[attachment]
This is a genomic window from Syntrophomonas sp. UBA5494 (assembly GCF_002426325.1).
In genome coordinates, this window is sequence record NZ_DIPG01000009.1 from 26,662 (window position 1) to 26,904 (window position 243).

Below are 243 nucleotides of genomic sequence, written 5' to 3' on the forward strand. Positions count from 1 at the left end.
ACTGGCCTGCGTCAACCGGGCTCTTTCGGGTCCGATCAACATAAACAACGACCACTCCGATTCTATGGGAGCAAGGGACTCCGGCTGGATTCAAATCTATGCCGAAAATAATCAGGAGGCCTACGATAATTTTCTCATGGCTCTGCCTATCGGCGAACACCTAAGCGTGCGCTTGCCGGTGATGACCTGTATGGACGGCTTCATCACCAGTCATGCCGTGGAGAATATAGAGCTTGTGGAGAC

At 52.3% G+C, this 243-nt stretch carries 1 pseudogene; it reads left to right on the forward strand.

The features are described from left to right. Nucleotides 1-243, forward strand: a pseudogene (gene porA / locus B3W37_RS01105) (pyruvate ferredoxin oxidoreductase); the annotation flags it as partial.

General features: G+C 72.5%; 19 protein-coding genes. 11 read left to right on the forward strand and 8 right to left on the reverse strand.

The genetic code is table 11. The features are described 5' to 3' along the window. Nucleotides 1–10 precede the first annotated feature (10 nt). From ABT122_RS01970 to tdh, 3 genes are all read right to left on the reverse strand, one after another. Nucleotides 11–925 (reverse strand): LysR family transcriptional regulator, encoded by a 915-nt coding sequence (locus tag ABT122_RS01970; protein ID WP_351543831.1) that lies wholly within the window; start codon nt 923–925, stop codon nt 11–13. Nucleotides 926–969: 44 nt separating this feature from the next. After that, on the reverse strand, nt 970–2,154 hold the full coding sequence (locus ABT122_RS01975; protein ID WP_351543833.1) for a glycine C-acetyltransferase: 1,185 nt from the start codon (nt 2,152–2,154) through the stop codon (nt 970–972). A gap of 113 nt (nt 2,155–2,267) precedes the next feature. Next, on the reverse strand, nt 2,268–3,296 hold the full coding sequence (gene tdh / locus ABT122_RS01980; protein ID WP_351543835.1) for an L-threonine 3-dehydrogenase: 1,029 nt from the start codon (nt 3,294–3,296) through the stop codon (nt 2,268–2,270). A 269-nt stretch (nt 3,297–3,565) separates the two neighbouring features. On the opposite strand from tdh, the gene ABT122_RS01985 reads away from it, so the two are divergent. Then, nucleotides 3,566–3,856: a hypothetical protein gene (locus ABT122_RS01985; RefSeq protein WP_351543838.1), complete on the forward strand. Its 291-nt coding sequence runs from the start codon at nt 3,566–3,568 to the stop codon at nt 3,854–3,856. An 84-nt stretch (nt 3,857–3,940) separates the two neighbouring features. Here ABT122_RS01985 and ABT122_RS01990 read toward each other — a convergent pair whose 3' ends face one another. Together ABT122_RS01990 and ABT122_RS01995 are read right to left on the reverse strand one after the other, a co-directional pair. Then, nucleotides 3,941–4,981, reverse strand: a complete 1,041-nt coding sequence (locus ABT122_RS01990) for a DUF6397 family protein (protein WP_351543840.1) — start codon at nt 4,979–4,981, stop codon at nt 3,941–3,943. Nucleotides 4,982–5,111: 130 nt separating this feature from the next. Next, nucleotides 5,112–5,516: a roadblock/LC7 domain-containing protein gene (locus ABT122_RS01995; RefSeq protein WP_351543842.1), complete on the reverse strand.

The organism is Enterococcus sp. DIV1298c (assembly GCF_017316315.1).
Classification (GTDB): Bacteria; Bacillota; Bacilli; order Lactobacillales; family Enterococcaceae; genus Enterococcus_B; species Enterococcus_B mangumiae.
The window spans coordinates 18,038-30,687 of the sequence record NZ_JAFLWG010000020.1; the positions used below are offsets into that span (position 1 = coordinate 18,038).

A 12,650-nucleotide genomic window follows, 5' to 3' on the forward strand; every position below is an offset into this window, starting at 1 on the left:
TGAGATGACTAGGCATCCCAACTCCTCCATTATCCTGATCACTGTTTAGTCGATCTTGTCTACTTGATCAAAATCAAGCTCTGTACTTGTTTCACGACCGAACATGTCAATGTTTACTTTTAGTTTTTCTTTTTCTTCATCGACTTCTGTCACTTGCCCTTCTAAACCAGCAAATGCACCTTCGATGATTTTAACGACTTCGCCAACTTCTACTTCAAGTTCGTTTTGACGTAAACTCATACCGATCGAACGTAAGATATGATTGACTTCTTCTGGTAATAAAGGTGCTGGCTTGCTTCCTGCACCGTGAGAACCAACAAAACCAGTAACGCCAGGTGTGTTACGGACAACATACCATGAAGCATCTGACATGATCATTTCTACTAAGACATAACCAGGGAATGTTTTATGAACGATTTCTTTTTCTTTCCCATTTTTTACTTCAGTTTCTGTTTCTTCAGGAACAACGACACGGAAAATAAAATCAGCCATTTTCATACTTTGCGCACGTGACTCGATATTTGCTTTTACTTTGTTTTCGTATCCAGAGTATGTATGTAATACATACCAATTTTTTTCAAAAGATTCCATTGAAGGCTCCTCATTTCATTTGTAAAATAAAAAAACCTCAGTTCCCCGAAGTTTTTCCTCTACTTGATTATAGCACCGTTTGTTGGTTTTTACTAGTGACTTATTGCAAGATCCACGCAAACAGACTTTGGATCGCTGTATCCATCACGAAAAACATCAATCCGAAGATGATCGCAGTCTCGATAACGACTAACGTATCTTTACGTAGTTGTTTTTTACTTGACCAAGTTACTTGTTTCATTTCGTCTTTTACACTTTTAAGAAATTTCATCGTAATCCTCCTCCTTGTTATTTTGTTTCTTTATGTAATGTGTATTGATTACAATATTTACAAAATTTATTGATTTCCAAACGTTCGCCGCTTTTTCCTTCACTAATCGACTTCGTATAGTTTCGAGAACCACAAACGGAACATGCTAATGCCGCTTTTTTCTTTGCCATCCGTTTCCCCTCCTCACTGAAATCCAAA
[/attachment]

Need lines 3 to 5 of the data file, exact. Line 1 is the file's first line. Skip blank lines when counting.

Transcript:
Below are 243 nucleotides of genomic sequence, written 5' to 3' on the forward strand. Positions count from 1 at the left end.
ACTGGCCTGCGTCAACCGGGCTCTTTCGGGTCCGATCAACATAAACAACGACCACTCCGATTCTATGGGAGCAAGGGACTCCGGCTGGATTCAAATCTATGCCGAAAATAATCAGGAGGCCTACGATAATTTTCTCATGGCTCTGCCTATCGGCGAACACCTAAGCGTGCGCTTGCCGGTGATGACCTGTATGGACGGCTTCATCACCAGTCATGCCGTGGAGAATATAGAGCTTGTGGAGAC

At 52.3% G+C, this 243-nt stretch carries 1 pseudogene; it reads left to right on the forward strand.